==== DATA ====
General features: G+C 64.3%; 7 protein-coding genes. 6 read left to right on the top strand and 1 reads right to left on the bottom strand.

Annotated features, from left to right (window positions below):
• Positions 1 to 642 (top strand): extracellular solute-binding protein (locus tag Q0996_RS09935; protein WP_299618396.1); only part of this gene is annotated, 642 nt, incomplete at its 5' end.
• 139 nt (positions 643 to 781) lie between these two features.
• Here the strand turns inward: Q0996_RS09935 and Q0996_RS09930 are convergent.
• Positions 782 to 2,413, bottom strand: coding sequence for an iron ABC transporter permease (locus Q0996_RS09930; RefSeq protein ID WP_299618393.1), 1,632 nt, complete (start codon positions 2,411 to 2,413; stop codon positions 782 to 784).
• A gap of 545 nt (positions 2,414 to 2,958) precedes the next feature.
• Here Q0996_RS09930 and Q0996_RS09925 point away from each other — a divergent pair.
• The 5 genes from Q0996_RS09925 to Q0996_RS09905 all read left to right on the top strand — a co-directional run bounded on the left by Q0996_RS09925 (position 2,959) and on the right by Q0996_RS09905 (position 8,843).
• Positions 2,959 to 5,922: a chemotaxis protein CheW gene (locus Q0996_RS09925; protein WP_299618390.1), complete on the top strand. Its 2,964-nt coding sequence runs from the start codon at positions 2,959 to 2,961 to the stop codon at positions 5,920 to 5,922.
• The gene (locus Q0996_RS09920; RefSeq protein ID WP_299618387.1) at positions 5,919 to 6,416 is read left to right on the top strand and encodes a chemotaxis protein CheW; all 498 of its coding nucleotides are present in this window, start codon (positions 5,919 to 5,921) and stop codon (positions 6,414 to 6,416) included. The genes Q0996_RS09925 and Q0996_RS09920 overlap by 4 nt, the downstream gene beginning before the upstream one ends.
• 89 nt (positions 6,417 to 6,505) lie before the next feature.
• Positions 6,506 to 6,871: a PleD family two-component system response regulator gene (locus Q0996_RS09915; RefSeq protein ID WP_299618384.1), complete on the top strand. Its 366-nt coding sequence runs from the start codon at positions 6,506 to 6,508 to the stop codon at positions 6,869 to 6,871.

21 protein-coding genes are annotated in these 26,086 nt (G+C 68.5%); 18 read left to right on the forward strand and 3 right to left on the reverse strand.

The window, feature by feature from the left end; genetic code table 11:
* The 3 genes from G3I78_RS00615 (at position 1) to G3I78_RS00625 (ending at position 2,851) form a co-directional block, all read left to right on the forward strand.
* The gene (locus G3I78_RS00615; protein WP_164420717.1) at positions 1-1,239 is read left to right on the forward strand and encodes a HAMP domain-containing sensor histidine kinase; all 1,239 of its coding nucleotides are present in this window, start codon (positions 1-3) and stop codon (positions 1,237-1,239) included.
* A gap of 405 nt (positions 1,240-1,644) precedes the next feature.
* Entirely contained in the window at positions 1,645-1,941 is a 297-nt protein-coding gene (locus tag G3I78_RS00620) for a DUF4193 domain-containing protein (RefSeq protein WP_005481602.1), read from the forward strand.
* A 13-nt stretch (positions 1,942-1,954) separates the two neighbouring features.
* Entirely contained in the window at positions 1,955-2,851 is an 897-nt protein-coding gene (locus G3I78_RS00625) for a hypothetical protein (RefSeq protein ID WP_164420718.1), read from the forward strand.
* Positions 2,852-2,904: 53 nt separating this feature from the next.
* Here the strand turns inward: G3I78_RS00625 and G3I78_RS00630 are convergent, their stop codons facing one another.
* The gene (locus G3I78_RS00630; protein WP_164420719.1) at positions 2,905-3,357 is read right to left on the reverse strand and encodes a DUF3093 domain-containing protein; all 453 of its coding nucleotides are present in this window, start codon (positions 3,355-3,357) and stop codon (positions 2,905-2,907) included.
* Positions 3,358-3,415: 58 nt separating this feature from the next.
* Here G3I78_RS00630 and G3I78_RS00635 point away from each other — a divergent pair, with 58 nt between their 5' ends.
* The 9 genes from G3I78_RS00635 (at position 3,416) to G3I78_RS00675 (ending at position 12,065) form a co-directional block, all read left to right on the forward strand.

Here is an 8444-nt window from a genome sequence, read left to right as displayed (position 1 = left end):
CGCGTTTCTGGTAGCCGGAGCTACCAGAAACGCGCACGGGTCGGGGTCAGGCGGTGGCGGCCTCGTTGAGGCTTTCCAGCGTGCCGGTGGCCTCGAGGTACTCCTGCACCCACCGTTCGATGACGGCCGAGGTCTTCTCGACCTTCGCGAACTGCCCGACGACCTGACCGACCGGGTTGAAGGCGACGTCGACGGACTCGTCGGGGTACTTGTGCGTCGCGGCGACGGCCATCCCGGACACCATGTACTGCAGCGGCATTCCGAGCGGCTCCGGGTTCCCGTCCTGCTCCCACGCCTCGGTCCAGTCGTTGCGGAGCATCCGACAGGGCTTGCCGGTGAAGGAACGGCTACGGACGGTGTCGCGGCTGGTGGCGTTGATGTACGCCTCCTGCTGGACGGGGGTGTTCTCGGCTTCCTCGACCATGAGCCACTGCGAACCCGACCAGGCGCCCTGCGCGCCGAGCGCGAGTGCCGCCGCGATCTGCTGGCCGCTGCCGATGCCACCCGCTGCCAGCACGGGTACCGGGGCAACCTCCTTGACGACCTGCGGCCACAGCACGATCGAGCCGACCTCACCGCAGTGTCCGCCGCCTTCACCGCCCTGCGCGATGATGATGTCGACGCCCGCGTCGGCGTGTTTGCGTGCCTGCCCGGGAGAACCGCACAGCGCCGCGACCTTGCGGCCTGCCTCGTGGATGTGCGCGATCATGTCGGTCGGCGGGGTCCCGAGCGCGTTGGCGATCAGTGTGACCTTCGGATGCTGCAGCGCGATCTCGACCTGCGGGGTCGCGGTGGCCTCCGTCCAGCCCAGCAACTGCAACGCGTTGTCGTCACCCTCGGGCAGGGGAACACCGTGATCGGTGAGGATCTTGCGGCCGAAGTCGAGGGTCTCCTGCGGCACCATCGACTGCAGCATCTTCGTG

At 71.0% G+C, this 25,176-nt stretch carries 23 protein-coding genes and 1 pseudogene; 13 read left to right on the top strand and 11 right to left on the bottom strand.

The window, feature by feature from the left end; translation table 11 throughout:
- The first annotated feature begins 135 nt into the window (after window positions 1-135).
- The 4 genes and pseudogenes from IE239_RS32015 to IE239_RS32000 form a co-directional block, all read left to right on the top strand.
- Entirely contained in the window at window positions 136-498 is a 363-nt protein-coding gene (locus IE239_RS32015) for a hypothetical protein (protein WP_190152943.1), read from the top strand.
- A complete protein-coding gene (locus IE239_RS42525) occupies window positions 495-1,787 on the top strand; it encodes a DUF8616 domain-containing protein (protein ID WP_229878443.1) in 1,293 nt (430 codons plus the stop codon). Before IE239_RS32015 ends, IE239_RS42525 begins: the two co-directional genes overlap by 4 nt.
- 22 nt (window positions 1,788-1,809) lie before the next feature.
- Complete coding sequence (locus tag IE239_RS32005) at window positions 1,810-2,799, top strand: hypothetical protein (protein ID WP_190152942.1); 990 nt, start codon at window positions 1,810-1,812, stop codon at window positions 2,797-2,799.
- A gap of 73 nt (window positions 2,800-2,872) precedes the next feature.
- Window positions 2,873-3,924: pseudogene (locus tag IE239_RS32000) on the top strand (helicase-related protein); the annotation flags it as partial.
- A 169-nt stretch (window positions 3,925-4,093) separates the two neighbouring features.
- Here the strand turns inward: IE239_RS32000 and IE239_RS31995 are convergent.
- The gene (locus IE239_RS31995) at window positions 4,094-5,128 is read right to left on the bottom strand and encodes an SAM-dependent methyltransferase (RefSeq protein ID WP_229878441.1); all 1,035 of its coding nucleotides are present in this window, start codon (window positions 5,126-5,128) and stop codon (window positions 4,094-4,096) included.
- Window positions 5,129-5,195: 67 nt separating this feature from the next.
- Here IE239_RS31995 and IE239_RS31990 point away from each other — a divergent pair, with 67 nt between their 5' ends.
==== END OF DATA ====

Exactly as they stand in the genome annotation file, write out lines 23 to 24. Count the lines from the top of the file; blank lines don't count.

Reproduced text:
* Here the strand turns inward: G3I78_RS00625 and G3I78_RS00630 are convergent, their stop codons facing one another.
* The gene (locus G3I78_RS00630; protein WP_164420719.1) at positions 2,905-3,357 is read right to left on the reverse strand and encodes a DUF3093 domain-containing protein; all 453 of its coding nucleotides are present in this window, start codon (positions 3,355-3,357) and stop codon (positions 2,905-2,907) included.